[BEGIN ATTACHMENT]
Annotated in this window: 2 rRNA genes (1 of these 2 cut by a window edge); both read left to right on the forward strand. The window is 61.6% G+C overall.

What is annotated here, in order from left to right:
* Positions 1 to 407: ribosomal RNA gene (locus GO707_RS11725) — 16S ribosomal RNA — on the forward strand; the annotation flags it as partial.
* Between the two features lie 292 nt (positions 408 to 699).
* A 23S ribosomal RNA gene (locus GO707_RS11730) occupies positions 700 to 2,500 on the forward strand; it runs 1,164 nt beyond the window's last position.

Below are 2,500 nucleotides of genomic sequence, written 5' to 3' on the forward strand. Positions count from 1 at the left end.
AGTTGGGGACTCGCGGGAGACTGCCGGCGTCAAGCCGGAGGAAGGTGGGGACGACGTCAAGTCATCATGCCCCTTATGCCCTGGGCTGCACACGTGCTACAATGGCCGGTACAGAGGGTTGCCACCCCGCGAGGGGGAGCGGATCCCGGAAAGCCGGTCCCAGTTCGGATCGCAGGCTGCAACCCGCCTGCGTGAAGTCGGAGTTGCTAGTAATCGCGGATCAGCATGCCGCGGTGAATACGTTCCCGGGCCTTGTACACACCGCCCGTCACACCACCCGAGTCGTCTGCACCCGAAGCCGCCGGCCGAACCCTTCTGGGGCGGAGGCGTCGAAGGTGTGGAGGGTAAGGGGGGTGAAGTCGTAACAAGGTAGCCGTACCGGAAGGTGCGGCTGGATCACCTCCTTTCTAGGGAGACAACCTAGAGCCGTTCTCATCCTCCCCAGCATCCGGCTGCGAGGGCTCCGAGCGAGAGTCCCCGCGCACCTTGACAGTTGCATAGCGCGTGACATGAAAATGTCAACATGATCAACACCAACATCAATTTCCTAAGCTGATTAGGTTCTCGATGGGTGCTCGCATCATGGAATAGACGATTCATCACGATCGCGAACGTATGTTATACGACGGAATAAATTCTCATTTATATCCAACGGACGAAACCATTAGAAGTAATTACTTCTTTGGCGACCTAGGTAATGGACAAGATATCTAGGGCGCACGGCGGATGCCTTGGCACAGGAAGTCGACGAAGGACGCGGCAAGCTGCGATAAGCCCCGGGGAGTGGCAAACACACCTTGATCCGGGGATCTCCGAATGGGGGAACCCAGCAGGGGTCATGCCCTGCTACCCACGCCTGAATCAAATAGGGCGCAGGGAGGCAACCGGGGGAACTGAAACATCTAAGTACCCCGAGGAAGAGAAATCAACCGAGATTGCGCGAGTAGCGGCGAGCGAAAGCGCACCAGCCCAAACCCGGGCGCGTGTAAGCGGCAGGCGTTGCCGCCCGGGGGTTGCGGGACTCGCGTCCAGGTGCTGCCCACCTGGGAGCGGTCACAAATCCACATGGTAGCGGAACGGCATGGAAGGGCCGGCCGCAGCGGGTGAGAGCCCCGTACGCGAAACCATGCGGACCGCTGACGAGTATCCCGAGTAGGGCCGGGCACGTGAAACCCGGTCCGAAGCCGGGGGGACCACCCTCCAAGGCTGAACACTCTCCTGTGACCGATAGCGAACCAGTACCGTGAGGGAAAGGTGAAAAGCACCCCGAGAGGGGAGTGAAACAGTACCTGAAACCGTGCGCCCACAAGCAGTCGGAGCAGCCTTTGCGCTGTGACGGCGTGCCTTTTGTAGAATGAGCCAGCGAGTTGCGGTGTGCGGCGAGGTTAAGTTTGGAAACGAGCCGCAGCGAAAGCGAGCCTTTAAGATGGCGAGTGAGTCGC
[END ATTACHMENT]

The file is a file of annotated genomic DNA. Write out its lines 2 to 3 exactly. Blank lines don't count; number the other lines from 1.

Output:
What is annotated here, in order from left to right:
* Positions 1 to 407: ribosomal RNA gene (locus GO707_RS11725) — 16S ribosomal RNA — on the forward strand; the annotation flags it as partial.